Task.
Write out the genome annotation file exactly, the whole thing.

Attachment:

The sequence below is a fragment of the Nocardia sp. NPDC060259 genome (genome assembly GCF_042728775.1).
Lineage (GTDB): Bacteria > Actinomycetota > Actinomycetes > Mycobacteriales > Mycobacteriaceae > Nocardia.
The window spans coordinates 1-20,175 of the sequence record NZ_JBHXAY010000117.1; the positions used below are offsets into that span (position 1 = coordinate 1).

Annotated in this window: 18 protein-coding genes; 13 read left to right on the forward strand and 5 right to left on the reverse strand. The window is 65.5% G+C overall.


The sequence below is a fragment of the Nocardia sp. NPDC060259 genome (genome assembly GCF_042728775.1).
Lineage (GTDB): Bacteria > Actinomycetota > Actinomycetes > Mycobacteriales > Mycobacteriaceae > Nocardia.
The window spans coordinates 1-20,175 of the sequence record NZ_JBHXAY010000117.1; the positions used below are offsets into that span (position 1 = coordinate 1).

Annotated in this window: 18 protein-coding genes; 13 read left to right on the forward strand and 5 right to left on the reverse strand. The window is 65.5% G+C overall.